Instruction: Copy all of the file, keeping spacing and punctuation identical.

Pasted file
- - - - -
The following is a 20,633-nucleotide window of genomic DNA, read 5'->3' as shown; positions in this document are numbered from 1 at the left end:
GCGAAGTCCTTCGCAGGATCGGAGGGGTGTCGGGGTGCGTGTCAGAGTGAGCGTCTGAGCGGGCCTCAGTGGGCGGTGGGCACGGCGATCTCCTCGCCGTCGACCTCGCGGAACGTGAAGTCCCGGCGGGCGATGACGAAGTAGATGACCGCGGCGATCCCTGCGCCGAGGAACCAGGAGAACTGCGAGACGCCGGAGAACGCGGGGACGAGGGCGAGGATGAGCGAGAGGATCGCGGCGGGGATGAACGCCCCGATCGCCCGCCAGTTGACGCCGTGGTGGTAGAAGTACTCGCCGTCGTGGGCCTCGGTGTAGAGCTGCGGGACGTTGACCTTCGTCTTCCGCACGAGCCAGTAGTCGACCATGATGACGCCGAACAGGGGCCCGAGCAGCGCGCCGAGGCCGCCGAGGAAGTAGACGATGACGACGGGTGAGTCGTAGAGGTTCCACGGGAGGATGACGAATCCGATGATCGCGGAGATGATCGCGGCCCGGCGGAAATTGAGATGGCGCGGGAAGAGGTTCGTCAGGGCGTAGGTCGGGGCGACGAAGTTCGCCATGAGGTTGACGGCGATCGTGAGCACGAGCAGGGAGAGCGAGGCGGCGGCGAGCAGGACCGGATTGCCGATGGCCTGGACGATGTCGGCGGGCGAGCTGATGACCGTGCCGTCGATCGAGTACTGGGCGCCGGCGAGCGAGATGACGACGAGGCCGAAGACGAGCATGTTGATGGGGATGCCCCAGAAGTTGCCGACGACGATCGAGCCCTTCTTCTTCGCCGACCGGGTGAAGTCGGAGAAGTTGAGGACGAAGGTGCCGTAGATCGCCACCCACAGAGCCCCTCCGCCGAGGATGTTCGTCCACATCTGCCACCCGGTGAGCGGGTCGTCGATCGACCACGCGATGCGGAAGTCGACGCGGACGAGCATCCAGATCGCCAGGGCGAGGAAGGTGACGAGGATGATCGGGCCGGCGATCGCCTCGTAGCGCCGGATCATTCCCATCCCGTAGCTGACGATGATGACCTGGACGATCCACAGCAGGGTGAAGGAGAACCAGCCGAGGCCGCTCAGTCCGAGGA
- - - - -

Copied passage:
The following is a 20,633-nucleotide window of genomic DNA, read 5'->3' as shown; positions in this document are numbered from 1 at the left end:
GCGAAGTCCTTCGCAGGATCGGAGGGGTGTCGGGGTGCGTGTCAGAGTGAGCGTCTGAGCGGGCCTCAGTGGGCGGTGGGCACGGCGATCTCCTCGCCGTCGACCTCGCGGAACGTGAAGTCCCGGCGGGCGATGACGAAGTAGATGACCGCGGCGATCCCTGCGCCGAGGAACCAGGAGAACTGCGAGACGCCGGAGAACGCGGGGACGAGGGCGAGGATGAGCGAGAGGATCGCGGCGGGGATGAACGCCCCGATCGCCCGCCAGTTGACGCCGTGGTGGTAGAAGTACTCGCCGTCGTGGGCCTCGGTGTAGAGCTGCGGGACGTTGACCTTCGTCTTCCGCACGAGCCAGTAGTCGACCATGATGACGCCGAACAGGGGCCCGAGCAGCGCGCCGAGGCCGCCGAGGAAGTAGACGATGACGACGGGTGAGTCGTAGAGGTTCCACGGGAGGATGACGAATCCGATGATCGCGGAGATGATCGCGGCCCGGCGGAAATTGAGATGGCGCGGGAAGAGGTTCGTCAGGGCGTAGGTCGGGGCGACGAAGTTCGCCATGAGGTTGACGGCGATCGTGAGCACGAGCAGGGAGAGCGAGGCGGCGGCGAGCAGGACCGGATTGCCGATGGCCTGGACGATGTCGGCGGGCGAGCTGATGACCGTGCCGTCGATCGAGTACTGGGCGCCGGCGAGCGAGATGACGACGAGGCCGAAGACGAGCATGTTGATGGGGATGCCCCAGAAGTTGCCGACGACGATCGAGCCCTTCTTCTTCGCCGACCGGGTGAAGTCGGAGAAGTTGAGGACGAAGGTGCCGTAGATCGCCACCCACAGAGCCCCTCCGCCGAGGATGTTCGTCCACATCTGCCACCCGGTGAGCGGGTCGTCGATCGACCACGCGATGCGGAAGTCGACGCGGACGAGCATCCAGATCGCCAGGGCGAGGAAGGTGACGAGGATGATCGGGCCGGCGATCGCCTCGTAGCGCCGGATCATTCCCATCCCGTAGCTGACGATGATGACCTGGACGATCCACAGCAGGGTGAAGGAGAACCAGCCGAGGCCGCTCAGTCCGAGGA